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Consumer Reports urges USDA to remove Lunchables From National School Lunch Program

CR tests find Lunchables and similar lunch kits contain relatively high levels of lead, cadmium and sodium; all but one contain harmful phthalates 

WASHINGTON, D.C. – Consumer Reports called on the Department of Agriculture today to remove Lunchables food kits from the National School Lunch Program. CR recently compared the nutritional profiles of two Lunchable kits served in schools and found they have even higher levels of sodium than the kits consumers can buy in the store. CR also tested 12 store-bought versions of Lunchables and similar kits and found several contained relatively high levels of lead and cadmium. All but one also tested positive for phthalates, chemicals found in plastic that have been linked to reproductive problems, diabetes, and certain cancers.

“Lunchables are not a healthy option for kids and shouldn’t be allowed on the menu as part of the National School Lunch Program,” said Brian Ronholm, director of food policy at Consumer Reports, which launched a petition to the USDA. “The Lunchables and similar lunch kits we tested contain concerning levels of sodium and harmful chemicals that can lead to serious health problems over time. The USDA should remove Lunchables from the National School Lunch Program and ensure that kids in schools have healthier options.”

The USDA currently allows two Lunchables kits — Turkey & Cheddar Cracker Stackers and Extra Cheesy Pizza — to be served to nearly 30 million children through the National School Lunch Program. To meet the program’s requirements, Kraft Heinz added more whole grains to the crackers and more protein to the Lunchable kits designed for schools compared to store-bought versions.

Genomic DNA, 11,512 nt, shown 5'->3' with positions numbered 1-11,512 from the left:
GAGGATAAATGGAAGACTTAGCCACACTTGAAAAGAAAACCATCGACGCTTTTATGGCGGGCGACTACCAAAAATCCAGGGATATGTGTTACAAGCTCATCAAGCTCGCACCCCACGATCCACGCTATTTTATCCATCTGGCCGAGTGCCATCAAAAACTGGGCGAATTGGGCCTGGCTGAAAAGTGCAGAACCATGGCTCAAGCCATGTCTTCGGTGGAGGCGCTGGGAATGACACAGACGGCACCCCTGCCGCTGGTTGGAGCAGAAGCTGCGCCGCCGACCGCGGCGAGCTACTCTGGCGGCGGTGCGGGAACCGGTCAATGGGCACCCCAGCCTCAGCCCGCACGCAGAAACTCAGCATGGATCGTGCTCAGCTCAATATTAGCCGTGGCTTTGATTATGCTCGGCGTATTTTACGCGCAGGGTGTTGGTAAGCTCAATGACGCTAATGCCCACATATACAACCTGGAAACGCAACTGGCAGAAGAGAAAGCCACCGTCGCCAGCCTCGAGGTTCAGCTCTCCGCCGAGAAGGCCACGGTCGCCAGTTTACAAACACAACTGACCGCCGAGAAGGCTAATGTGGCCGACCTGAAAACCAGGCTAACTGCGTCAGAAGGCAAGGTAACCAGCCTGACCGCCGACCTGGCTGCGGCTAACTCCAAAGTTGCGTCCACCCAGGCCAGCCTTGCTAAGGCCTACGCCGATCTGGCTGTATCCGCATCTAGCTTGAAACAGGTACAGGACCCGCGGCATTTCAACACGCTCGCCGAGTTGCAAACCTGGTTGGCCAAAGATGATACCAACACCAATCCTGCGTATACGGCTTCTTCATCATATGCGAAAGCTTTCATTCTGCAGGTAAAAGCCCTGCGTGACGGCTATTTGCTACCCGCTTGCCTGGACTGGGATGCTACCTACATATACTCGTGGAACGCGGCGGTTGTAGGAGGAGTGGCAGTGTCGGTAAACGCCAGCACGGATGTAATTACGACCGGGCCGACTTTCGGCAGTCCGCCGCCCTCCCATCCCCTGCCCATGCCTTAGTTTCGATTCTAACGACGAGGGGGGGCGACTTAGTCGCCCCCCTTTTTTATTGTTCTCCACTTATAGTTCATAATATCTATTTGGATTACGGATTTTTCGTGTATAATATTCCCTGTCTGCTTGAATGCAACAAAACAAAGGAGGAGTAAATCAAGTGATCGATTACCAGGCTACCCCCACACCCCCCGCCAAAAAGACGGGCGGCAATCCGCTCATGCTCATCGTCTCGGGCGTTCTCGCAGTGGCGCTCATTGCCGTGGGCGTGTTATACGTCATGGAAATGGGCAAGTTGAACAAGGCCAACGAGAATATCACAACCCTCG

CR tested store-bought Lunchables and similar kits from Armour LunchMakers, Good & Gather, Greenfield Natural Meat Co., and Oscar Mayer and found lead, cadmium, or both in all. Lead and cadmium can cause developmental problems in children over time, even in small amounts. While none of the kits exceeded any federal limit, five of the 12 tested products would expose someone to 50 percent or more of California’s maximum allowable level for lead or cadmium – currently the most protective standard.

CR also detected at least one type of phthalate in every kit it tested, except for Lunchables Extra Cheesy Pizza. Phthalates are known endocrine disruptors, compounds that may mimic or interfere with hormones in the body, which can contribute to an increased risk of reproductive problems, obesity, diabetes, cardiovascular disease, and certain cancers. As with heavy metals, the goal should be to keep exposure as low as possible.

The sodium levels in the store-bought lunch and snack kits CR tested ranged from 460 to 740 milligrams per serving, that’s nearly a quarter to half of a child’s daily recommended limit for sodium. CR found that the sodium levels of the Lunchables made for schools, which had a larger portion of meat, are higher than in the store-bought versions. The school version of the Turkey and Cheddar Lunchable for schools contained 930 mg of sodium compared to 740 mg in the store-bought version. Similarly, the Lunchable pizza kit for schools had 700 mg of sodium compared to 510 mg in the store version.

Eating foods with too much sodium can lead to high blood pressure and lead to hypertension, which is a risk factor for heart disease, stroke, and kidney damage. Kids with high sodium intakes are about 40 percent more likely to develop hypertension than those who have low sodium diets.

Michael McCauley, michael.mccauley@consumer.org